Indian companies should use current yields which are at multi-lowest of the year for raising long-term funds, according to the country’s largest rupee bond arranger since 2007.
“The market levels are absolutely fantastic, the absolute returns are quite low at multi-the lows of the year, the spreads are quite tight, ”said Neeraj Gambhir, group director and head of treasury, markets and wholesale banking products at Axis Bank Ltd., in an interview with Bloomberg Television. “Our suggestion to borrowers is that the current market scenario is very good and if they need long term financing, they should access the markets.”
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The companies borrowed an unprecedented 9.8 trillion rupees ($ 134.4 billion) through domestic bonds during the fiscal year ended in March as they built up cash reserves to meet the pandemic. The average yield on top-rated two-year rupee corporate bonds fell 15 basis points on Tuesday to 4.63%, the largest drop since May 17. Bonds hit a record low of 3.84% in April.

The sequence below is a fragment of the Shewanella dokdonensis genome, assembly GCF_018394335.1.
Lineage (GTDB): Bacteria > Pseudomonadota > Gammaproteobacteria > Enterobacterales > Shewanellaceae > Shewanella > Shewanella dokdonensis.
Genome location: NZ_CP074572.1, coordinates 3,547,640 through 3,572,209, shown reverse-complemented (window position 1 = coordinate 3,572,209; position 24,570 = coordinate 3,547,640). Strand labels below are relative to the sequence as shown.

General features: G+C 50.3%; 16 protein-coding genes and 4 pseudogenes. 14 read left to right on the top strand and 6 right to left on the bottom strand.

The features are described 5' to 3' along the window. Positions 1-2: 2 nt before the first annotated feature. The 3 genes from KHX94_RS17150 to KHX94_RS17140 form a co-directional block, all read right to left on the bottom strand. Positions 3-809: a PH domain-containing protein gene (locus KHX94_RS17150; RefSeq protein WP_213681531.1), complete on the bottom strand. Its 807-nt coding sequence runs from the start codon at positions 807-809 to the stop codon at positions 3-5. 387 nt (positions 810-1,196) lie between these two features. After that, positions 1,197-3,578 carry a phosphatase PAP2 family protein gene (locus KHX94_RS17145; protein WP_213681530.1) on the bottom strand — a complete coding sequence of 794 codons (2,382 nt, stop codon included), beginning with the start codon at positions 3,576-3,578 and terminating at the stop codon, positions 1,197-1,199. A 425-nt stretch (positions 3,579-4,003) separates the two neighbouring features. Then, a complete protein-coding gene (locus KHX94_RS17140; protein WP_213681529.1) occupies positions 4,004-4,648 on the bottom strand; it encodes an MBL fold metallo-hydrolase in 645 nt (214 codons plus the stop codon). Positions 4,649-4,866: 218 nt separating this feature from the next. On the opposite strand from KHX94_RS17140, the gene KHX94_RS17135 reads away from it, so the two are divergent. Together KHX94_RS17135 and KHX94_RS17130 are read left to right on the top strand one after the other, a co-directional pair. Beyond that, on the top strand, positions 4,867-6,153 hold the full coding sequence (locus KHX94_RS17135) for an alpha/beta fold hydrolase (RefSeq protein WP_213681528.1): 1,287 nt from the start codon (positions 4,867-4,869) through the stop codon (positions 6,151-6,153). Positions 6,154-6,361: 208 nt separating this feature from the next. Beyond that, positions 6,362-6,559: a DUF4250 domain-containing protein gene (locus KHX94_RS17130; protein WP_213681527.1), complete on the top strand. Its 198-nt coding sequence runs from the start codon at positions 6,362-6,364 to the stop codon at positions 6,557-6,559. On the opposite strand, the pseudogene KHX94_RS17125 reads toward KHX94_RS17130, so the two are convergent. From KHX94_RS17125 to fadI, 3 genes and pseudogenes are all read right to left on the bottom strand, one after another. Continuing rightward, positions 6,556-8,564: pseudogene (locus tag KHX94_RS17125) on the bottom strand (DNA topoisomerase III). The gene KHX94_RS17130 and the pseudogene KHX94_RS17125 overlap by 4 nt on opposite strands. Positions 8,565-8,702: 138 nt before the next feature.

India’s central bank will likely have to purchase Rs 3-4 trillion in sovereign bonds during the fiscal year to support the government’s borrowing program, Gambhir said. He expects the benchmark 10-year yield to stay close to 6% for the “foreseeable future”.
The rupee is expected to stay around current levels and is not expected to depreciate immediately, Gambhir said.
“The strength of the rupee reflects the weakness of the dollar especially against emerging currencies and I don’t expect it to reverse significantly at any time in the near term,” he said.
The rupee was trading down 0.2% to 73 per dollar on Wednesday.
– With the help of Divya Patil and Karolina Miziolek